The global music industry is making progress in clamping down on online piracy by evolving radical new ways of selling tunes, but 95 percent of downloads remain illegal, according to IFPI's Digital Music Report 2009.
The music industry has transformed its business models, offering consumers
an increasing range of new services. Yet generating value in an
environment where 95 per cent of music downloads are illegal and unpaid
for is still the biggest challenge for music companies and their
commercial partners, according to the International Federation of the
Phonographic Industry (IFPI).
The digital music business internationally saw a sixth year of expansion
in 2008, growing by an estimated 25 per cent to US$3.7 billion in trade
value. Digital platforms now account for around 20 per cent of recorded
music sales, up from 15 per cent in 2007. Recorded music is at the
forefront of the online and mobile revolution, generating more revenue in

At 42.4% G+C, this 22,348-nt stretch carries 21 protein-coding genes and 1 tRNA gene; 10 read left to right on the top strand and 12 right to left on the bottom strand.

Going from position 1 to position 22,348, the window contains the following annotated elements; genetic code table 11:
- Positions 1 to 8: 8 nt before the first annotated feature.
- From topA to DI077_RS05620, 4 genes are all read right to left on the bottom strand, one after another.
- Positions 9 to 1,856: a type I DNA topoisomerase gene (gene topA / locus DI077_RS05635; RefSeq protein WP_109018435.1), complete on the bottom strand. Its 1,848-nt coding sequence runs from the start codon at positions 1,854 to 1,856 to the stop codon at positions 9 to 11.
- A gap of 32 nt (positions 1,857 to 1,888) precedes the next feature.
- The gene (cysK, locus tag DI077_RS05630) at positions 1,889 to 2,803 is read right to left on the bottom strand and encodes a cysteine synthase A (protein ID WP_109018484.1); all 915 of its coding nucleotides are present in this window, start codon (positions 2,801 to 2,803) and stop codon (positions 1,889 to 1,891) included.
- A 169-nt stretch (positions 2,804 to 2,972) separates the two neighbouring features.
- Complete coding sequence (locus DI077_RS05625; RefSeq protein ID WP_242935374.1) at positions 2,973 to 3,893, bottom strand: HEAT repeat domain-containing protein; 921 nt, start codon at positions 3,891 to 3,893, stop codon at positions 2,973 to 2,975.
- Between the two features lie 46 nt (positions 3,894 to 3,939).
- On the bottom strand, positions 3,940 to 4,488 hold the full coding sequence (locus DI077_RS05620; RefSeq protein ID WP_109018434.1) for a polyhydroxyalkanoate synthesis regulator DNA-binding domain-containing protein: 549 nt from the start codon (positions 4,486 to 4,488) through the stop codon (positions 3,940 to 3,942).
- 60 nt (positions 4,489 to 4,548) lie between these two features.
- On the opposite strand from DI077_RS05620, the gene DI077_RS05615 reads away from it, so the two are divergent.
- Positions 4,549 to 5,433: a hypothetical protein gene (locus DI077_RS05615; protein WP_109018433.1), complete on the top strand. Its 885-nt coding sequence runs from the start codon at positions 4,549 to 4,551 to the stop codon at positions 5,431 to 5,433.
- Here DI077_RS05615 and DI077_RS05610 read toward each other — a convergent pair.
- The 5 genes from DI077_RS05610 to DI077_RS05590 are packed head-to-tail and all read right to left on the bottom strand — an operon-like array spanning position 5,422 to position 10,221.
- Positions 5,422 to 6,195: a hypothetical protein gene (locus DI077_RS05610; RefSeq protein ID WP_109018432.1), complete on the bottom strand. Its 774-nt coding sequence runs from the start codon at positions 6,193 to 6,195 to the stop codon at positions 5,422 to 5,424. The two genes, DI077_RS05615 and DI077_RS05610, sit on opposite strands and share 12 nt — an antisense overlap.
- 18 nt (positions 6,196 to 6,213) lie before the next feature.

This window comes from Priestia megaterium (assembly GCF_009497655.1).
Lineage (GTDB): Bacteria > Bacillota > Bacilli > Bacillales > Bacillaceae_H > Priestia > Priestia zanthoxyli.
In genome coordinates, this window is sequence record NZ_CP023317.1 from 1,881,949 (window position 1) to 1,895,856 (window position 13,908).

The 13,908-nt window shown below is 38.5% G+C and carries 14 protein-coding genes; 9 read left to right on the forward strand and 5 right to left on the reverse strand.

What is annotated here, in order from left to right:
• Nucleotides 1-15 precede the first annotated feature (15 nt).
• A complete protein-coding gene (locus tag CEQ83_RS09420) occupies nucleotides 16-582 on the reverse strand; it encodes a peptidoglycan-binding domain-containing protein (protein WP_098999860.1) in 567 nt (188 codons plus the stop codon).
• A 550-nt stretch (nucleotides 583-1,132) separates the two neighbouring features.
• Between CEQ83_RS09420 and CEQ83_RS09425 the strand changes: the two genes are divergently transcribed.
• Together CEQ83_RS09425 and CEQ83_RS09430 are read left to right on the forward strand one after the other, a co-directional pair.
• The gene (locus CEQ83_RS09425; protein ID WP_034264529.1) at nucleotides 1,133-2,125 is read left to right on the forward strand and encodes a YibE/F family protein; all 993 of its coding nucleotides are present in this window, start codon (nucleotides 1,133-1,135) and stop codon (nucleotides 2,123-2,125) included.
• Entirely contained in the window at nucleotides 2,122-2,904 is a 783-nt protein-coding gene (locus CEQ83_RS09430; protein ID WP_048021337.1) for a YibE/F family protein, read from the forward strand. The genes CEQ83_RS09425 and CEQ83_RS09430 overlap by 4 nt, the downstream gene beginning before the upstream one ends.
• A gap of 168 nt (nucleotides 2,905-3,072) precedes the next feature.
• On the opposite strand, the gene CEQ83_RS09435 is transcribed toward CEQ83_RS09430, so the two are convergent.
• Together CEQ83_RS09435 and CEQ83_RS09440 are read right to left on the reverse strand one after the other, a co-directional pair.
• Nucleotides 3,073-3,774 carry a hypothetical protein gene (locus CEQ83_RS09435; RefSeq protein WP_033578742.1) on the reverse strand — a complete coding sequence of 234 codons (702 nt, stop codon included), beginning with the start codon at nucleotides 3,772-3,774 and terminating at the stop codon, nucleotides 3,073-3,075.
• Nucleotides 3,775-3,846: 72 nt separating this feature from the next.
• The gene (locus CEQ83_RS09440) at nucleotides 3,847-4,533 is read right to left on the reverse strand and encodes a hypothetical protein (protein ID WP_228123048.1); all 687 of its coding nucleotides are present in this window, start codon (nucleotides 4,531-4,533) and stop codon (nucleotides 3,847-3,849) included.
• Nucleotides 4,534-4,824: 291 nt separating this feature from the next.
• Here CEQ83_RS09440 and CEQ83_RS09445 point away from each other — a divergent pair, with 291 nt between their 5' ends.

percentage terms through digital platforms than the newspaper (4%),
magazine (1%) and film industries (4%) combined.
At the same time, a new generation of music subscription services, social
networking sites and new licensing channels is emerging. These were led in
2008 by services like Nokia Comes With Music, MySpace Music and a raft of
partnerships with Internet Service Providers (ISPs), such as TDC in
Denmark, Neuf Cegetel in France, TeliaSonera in Sweden and BSkyB in the
Despite these developments, the music sector is still overshadowed by the
huge amount of unlicensed music distributed online. Collating separate
studies in 16 countries over a three-year period, IFPI estimates over 40
billion files were illegally file-shared in 2008, giving a piracy rate of
around 95 per cent.
Single track downloads, up 24 per cent in 2008 to 1.4 billion units
globally, continue to drive the online market, but digital albums are also
growing healthily (up 36%). The top-selling digital single of 2008 was Lil
Wayne's Lollipop with sales of 9.1 million units - 1.8 million more than
the 2007 best selling digital single.
The IFPI report also shows how the digital age is expanding the role of
music companies in developing and marketing artists and it outlines the
progress being made internationally in getting ISPs to cooperate to curb